Tuesday, August 14, 2007

The arrogance of the power hungry

At times, the pomposity of some politicians is absolutely mind-boggling. Take the two front runners in the Republican presidential campaign.

Former Massachussetts governor Mitt Romney, an ardent supporter of the so-called war on terror, explained to town hall meeting audience why none of his adult children were serving in the military.

"One of the ways my sons are showing support for our nation is helping me get elected because they think I'd be a great president."

I know you have to have a pretty big ego to run for president on a major party ticket, but usually the successful politicians are a little less overtly arrogant than Romney.

Not so for Romney's main rival at this point, former New York mayor Rudy Giuliani. Mormonism aside, Romney is a pretty standard cardboard Republican. Giuliani is a bit different. He's a bit more moderate than most of rivals on many social issues, but he compensates by being significantly more fanatical on questions of militarism. His fanning of the populist flames led a Harper's magazine article to contend somewhat compellingly that a Rudy presidency risks being even worse than Bush's, a fear I've had for some time.

(Note: the Harper's piece is subscribers-only but Alternet talks about it too as does this essay in The Nation.)

Giuliani's national fame came simply by showing up in the aftermath of 9/11. He was our national reassurer-in-chief. This doesn't qualify him to fight terrorism, as a National Public Radio anchor (not a commentator) ridiculously stated, but it was not irrelevant at the time. While not unimportant, a mayor merely showing up and encouraging people in the aftermath of a tragedy hardly qualifies one to be president. Perhaps he benefited by comparison to the conduct of the actual president at the time.

Of course, Rudy's mayorship was quite controversial. He was a polarizing figure for 7 years, 9 1/2 months. But that seems to be lost in the group therapy of the last 10 weeks. He did a good job completing the work started by his Democratic predecessor in cleaning up the city, both physically and in terms of crime. But this also came with the cost of a police force running rampant. NYPD cops pumped 41 bullets into an unarmed African immigrant; I don't like to second guess cops in crime ridden areas and one can debate the actual fact of the shooting but pumping that many bullets into an unarmed person (who, oh by the way, was innocent of any crime) is unconscionable. That came a few years after the infamous Abner Louima torture case when cops used a toilet plunger to sexually brutalize a Haitian man being held in their custody. Incidents like this and others demonstrate a reckless disregard for human life. Given the Bush administration's similar mentality, this is the last thing we need to perpetuate in this country.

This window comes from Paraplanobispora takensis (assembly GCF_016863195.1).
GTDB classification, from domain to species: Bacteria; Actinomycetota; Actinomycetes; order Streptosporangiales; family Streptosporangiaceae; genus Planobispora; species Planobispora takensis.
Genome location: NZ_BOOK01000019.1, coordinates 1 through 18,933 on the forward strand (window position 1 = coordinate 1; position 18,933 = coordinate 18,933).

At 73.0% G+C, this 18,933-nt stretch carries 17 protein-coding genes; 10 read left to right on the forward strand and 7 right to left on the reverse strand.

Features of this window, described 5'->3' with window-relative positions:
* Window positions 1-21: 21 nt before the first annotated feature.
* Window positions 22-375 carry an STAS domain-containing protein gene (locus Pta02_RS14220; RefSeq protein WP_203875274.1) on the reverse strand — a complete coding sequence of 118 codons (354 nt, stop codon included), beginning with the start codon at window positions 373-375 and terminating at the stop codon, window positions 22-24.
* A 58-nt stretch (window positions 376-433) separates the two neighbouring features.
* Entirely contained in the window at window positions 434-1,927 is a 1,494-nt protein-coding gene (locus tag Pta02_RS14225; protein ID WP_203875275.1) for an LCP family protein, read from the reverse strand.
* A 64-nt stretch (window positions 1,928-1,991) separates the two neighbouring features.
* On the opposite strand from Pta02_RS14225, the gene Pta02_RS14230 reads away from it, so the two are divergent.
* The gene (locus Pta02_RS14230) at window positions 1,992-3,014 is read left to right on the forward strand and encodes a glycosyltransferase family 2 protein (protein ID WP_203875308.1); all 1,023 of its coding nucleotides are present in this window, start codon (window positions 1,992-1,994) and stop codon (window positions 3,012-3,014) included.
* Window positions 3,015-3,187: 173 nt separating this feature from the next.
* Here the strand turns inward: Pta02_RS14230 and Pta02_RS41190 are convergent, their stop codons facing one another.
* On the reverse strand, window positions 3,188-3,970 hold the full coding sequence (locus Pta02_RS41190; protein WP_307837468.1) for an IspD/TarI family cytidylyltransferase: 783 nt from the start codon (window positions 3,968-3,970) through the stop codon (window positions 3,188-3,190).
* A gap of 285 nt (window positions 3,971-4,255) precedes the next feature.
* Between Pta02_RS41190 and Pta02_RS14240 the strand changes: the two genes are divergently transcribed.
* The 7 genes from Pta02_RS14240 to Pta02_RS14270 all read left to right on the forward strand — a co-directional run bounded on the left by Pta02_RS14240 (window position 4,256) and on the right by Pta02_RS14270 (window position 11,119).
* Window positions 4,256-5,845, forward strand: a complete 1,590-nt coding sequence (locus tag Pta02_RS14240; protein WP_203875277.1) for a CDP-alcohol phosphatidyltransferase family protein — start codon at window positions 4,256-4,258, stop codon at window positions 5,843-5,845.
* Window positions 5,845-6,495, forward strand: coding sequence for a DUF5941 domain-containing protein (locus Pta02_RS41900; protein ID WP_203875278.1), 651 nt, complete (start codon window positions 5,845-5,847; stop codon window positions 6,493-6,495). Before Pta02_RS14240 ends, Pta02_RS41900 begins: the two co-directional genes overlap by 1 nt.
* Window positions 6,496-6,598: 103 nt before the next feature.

Woody Allen famously said that 80 percent of success is just showing up. And since Giuliani's presidential campaign success is due entirely to the fact that he just showed up after 9/11, it's not surprising that the famously ill-tempered politician overplayed his hand.

At a campaign stop in Ohio, he bragged, "I was at ground zero as often, if not more, than most of the workers. ... I was there working with them. I was exposed to exactly the same things they were exposed to. So in that sense, I’m one of them.”

His comments were denounced by both New York's Bravest and New York's Finest.

The head of the Uniformed Fire Officers Association in New York, said: “I have a real problem with that statement. I think he’s really grasping and trying to justify his previous attempts to portray himself as the hero of 9/11.”

Michael Palladino, head of the Detectives Endowment Association, the union of NYPD detectives, said the mayor’s record can’t compare to those who spent 12 months sifting through toxic debris for evidence and human remains.

“As a result of their hard work, many are sick and injured. The mayor, although he did a fine job with 9/11, I don’t think he rises to the level of being an equal with those men and women who were involved in the rescue, recovery and cleanup,” Palladino said.


Only in the Rudy's little mind/gigantic head does preening for the cameras from time to time equate to those who sifted through toxic debris or those who saved people from the stricken towers before they collapsed.

A colleague of Rudy's endorsed successor pointed out that '9/11 is not a wholly owned subsidiary of Rudy Giuliani.'

I'll have a criticism of Barak Obama in the next few days.

3 comments:

Renegade Eye said...

I think the Dems are holding their fire against Giuliani waiting for the end of primaries. I believe he is as high as he is in the polls, is the Dems didn't link him to Bush. I think they're waiting.

Mark said...

Rudy's campaign bus is a firetruck, right?

Mark said...

Mogadishu may be getting its very own Green Zone!
http://news.bbc.co.uk/2/hi/africa/6947370.stm